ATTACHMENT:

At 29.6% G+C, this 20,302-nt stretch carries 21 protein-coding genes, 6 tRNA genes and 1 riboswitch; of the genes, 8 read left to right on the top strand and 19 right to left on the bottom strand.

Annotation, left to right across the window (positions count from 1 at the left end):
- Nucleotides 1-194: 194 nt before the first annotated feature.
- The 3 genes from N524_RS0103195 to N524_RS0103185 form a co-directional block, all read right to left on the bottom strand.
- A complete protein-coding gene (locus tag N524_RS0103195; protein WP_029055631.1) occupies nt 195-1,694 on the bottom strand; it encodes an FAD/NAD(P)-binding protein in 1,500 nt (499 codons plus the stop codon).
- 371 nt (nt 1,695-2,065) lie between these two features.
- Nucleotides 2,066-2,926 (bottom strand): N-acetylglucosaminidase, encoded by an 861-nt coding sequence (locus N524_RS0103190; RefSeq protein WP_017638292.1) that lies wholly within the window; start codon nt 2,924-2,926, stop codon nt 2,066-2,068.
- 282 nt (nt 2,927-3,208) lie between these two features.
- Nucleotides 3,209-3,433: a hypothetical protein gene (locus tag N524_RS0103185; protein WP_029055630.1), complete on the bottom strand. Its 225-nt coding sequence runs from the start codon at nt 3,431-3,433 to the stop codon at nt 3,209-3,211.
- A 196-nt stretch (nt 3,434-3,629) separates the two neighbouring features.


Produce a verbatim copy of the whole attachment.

At 29.6% G+C, this 20,302-nt stretch carries 21 protein-coding genes, 6 tRNA genes and 1 riboswitch; of the genes, 8 read left to right on the top strand and 19 right to left on the bottom strand.

Annotation, left to right across the window (positions count from 1 at the left end):
- Nucleotides 1-194: 194 nt before the first annotated feature.
- The 3 genes from N524_RS0103195 to N524_RS0103185 form a co-directional block, all read right to left on the bottom strand.
- A complete protein-coding gene (locus tag N524_RS0103195; protein WP_029055631.1) occupies nt 195-1,694 on the bottom strand; it encodes an FAD/NAD(P)-binding protein in 1,500 nt (499 codons plus the stop codon).
- 371 nt (nt 1,695-2,065) lie between these two features.
- Nucleotides 2,066-2,926 (bottom strand): N-acetylglucosaminidase, encoded by an 861-nt coding sequence (locus N524_RS0103190; RefSeq protein WP_017638292.1) that lies wholly within the window; start codon nt 2,924-2,926, stop codon nt 2,066-2,068.
- 282 nt (nt 2,927-3,208) lie between these two features.
- Nucleotides 3,209-3,433: a hypothetical protein gene (locus tag N524_RS0103185; protein WP_029055630.1), complete on the bottom strand. Its 225-nt coding sequence runs from the start codon at nt 3,431-3,433 to the stop codon at nt 3,209-3,211.
- A 196-nt stretch (nt 3,434-3,629) separates the two neighbouring features.